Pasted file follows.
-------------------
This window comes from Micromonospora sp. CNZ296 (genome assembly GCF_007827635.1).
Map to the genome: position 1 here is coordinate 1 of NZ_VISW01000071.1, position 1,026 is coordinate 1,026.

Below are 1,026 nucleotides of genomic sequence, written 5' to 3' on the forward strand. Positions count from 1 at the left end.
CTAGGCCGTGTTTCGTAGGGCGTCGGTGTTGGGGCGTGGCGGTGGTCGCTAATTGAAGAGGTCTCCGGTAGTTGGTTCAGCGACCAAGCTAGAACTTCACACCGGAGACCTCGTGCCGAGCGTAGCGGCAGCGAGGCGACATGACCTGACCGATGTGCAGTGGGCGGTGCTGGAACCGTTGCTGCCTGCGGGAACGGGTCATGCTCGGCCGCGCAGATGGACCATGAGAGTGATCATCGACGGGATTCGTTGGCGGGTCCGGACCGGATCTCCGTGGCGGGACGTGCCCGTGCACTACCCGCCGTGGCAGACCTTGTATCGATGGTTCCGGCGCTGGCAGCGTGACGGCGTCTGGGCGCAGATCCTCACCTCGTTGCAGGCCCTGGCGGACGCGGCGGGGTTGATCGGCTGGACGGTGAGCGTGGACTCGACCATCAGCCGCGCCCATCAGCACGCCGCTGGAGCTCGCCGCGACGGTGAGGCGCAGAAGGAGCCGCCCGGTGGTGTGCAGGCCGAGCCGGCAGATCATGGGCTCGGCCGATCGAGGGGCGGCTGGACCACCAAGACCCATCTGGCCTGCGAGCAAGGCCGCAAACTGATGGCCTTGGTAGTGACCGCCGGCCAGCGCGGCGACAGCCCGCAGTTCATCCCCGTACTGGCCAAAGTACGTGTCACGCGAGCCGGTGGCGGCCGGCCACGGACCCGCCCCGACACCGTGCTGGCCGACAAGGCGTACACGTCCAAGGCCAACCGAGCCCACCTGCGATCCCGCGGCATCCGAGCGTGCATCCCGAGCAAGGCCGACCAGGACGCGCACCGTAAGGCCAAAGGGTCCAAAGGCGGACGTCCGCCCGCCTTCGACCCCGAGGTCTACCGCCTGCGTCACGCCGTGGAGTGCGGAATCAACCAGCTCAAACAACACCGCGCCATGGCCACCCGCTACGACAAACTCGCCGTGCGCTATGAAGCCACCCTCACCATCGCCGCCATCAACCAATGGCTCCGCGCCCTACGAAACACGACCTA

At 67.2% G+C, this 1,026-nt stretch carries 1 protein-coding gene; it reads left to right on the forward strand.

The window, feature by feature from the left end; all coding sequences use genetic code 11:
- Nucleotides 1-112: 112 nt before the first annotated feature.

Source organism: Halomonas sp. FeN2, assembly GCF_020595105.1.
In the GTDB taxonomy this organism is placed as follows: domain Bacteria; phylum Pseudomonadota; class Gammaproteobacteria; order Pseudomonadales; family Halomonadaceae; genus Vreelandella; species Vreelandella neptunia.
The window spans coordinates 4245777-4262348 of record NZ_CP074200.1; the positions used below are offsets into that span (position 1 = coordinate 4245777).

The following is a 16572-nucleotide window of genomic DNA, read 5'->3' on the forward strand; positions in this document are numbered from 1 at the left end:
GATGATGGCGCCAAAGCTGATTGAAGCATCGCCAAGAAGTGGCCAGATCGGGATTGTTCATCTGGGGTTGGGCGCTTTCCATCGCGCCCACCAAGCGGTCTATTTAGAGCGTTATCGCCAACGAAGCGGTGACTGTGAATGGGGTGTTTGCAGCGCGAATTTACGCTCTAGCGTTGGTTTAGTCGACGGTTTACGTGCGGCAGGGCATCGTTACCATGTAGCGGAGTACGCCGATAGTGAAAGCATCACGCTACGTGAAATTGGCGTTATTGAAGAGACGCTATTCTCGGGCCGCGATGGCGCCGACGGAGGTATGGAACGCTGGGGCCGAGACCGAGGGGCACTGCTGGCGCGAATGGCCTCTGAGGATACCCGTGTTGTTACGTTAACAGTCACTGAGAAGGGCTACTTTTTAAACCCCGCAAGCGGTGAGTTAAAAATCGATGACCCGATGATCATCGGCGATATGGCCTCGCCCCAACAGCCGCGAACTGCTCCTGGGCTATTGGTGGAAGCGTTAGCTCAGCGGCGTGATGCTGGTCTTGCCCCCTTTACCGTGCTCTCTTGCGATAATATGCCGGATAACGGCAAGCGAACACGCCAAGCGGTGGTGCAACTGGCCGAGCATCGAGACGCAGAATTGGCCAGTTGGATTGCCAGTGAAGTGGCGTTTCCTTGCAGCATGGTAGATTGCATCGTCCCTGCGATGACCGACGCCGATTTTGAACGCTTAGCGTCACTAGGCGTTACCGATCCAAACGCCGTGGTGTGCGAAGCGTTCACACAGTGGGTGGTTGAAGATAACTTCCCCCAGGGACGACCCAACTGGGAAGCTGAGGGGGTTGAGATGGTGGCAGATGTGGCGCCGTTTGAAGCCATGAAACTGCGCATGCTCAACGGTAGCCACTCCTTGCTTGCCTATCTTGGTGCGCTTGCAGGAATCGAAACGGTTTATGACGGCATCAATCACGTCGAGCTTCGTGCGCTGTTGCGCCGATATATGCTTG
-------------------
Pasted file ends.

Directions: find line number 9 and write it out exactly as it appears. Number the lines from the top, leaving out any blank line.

In the GTDB taxonomy this organism is placed as follows: domain Bacteria; phylum Pseudomonadota; class Gammaproteobacteria; order Pseudomonadales; family Halomonadaceae; genus Vreelandella; species Vreelandella neptunia.